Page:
11 February 2015
Recovery of Medical Costs for Asbestos Diseases (Wales) Bill: reference by Counsel General for Wales  UKSC 3, 9 February 2015 – read judgment here
Sounds like a rather abstruse case, but the Supreme Court has had some important things to say about how the courts should approach an argument that Article 1 of Protocol 1 to ECHR (the right to peaceful enjoyment of possessions) is breached by a legislative decision. The clash is always between public benefit and private impairment, and this is a good example.
The Welsh Bill in issue seeks to fix those responsible for compensating asbestos victims (say, employers) with a liability to pay the costs incurred by the Welsh NHS in treating those victims. It also places the liability to make such payments on the insurers of those employers.
In short, the Supreme Court found the Bill to be in breach of A1P1, as well as lying outside the legislative competence of the Welsh Assembly. Let’s see how they got there, and compare the conclusion with the failed A1P1 challenge brought in the AXA case (see  UKSC 46, and my post here) concerning Scottish legislative changes about respiratory disease.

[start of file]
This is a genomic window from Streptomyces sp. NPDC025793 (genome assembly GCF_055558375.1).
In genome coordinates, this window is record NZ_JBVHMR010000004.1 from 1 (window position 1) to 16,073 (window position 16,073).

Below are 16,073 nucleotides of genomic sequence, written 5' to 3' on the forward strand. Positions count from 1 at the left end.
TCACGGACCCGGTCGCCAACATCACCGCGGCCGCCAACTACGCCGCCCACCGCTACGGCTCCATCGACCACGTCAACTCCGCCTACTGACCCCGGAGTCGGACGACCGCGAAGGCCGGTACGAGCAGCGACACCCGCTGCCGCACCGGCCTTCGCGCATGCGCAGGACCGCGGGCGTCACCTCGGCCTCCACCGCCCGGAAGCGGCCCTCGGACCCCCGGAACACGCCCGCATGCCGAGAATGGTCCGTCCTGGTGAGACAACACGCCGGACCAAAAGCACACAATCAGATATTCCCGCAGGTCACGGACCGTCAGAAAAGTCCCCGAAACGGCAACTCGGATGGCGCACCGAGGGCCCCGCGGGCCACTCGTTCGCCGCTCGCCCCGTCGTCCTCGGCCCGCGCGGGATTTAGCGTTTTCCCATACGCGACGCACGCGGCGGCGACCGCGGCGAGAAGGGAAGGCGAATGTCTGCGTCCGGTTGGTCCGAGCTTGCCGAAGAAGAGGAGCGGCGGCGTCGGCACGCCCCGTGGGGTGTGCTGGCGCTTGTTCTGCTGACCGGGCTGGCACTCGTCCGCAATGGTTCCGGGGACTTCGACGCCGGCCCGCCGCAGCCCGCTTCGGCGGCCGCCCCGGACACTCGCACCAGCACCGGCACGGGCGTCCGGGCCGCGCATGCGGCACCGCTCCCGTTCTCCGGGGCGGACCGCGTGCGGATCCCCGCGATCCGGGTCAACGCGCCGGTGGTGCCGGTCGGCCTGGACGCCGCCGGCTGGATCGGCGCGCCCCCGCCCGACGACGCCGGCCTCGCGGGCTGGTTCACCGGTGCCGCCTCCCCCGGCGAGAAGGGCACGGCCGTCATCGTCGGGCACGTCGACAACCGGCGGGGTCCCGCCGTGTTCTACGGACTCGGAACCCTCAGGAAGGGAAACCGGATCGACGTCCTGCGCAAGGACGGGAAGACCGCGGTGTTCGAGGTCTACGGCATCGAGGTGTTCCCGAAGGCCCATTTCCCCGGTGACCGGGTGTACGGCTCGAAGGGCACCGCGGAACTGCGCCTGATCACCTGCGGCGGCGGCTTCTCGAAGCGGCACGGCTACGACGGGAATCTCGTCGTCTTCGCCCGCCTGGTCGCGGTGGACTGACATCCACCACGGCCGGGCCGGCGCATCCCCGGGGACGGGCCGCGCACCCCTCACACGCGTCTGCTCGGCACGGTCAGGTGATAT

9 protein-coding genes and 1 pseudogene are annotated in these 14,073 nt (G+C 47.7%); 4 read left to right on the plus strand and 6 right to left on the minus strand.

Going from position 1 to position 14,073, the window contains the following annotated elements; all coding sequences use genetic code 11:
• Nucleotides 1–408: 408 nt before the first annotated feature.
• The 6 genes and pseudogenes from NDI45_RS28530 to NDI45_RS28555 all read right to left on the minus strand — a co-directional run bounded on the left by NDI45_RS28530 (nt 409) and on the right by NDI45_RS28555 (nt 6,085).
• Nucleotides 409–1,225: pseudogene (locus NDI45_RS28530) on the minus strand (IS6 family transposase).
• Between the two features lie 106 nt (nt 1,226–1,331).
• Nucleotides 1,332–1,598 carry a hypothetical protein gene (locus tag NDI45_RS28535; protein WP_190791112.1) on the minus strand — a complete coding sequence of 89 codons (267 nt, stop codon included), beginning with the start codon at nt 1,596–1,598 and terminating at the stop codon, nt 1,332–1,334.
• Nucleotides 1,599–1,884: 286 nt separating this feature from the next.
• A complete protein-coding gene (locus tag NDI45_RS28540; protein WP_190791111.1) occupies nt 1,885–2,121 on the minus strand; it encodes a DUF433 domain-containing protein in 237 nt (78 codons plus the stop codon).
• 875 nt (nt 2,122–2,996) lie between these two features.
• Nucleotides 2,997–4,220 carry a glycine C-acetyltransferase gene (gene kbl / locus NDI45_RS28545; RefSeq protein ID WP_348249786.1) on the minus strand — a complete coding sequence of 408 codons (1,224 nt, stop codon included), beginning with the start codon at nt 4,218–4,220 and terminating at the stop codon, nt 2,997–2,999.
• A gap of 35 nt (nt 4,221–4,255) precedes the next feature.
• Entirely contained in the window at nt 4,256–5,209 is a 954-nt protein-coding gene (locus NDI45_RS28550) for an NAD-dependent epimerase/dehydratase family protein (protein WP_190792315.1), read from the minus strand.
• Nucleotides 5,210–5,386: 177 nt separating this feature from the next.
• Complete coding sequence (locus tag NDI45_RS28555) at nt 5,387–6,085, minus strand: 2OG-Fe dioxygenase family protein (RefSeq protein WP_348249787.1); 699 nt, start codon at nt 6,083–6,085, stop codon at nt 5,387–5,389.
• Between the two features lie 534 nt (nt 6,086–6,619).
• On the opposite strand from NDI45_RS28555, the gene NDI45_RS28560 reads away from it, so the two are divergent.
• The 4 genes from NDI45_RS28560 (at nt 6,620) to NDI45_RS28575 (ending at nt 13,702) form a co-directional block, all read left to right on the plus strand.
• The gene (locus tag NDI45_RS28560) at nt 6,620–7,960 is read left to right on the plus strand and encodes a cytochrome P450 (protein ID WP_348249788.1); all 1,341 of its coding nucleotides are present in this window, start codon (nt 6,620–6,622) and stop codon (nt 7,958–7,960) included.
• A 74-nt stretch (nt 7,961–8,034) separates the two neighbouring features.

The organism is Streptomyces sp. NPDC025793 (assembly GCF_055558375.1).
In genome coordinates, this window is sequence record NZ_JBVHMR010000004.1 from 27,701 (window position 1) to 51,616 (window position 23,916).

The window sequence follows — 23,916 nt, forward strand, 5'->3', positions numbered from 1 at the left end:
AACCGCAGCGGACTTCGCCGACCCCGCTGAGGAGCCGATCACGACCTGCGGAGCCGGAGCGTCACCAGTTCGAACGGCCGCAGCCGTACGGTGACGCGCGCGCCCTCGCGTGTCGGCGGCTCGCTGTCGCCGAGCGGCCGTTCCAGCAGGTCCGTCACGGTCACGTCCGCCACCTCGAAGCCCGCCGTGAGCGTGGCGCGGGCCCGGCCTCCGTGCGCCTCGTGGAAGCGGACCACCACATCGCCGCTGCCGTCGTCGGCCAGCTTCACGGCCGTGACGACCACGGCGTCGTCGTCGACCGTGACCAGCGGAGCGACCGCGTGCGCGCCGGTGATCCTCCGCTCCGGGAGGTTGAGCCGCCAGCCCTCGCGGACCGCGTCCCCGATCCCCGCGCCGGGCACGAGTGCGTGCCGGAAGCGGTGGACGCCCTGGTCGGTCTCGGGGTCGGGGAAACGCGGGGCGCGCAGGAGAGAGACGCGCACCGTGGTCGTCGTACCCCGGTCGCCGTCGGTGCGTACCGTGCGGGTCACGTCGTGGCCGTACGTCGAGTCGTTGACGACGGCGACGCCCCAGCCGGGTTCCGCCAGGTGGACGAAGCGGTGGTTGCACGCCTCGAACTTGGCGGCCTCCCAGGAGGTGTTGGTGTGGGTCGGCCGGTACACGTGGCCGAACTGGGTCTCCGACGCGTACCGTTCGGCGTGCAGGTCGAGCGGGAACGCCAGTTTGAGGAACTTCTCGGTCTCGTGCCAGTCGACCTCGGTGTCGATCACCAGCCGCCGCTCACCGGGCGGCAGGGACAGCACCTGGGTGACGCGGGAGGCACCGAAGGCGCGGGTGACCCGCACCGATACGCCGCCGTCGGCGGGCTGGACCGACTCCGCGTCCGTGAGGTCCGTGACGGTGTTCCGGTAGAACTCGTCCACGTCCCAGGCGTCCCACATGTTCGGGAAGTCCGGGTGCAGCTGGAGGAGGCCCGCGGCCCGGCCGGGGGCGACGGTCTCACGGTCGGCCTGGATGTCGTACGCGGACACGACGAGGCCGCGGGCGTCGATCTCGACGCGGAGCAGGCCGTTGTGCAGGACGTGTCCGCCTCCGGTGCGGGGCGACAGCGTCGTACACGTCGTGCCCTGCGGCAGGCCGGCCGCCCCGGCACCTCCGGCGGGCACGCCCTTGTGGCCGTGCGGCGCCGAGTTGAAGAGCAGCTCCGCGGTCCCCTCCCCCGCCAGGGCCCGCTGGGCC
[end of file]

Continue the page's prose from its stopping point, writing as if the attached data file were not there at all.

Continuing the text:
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8 October 2014
Whitston (Asbestos Victims Support Victims Support Groups Forum UK) v Secretary of State for Justice and the Association of British Insurers (Interested Party)  EWHC 3044 – read judgment
Jeremy Hyam and Kate Beattie of 1 Crown Office Row acted for the Claimant in this case. They had nothing to do with the writing of this post.
In April 2013 the rules permitting recovery of success fees under Conditional Fee Agreements (CFAs) and After The Event (ATE) insurance premiums changed in response to the Jackson proposals – with one exception, namely in respect of mesothelioma claims.
This case concerns the Lord Chancellor’s intention to bring costs rules in mesothelioma claims in line with other claims.
As many of you will know, mesothelioma is an industrial disease caused by the inhalation of asbestos. It is a rare form of cancer which generally does not become apparent until many years after exposure to asbestos, a feature which at least in the past has led to real problems when mounting a claim against those responsible for the exposure. Once the cancer does become symptomatic its progression is rapid. Most sufferers survive for less than 12 months from the onset of symptoms. Yet the effects of the disease over the period from the onset of symptoms to death are hugely painful and debilitating. This combination of factors means that litigation in relation to mesothelioma is unusual in comparison with many other types of litigation involving personal injury or industrial disease. In almost every case in which a claim is made for damages for mesothelioma the effective defendant is an insurance company.
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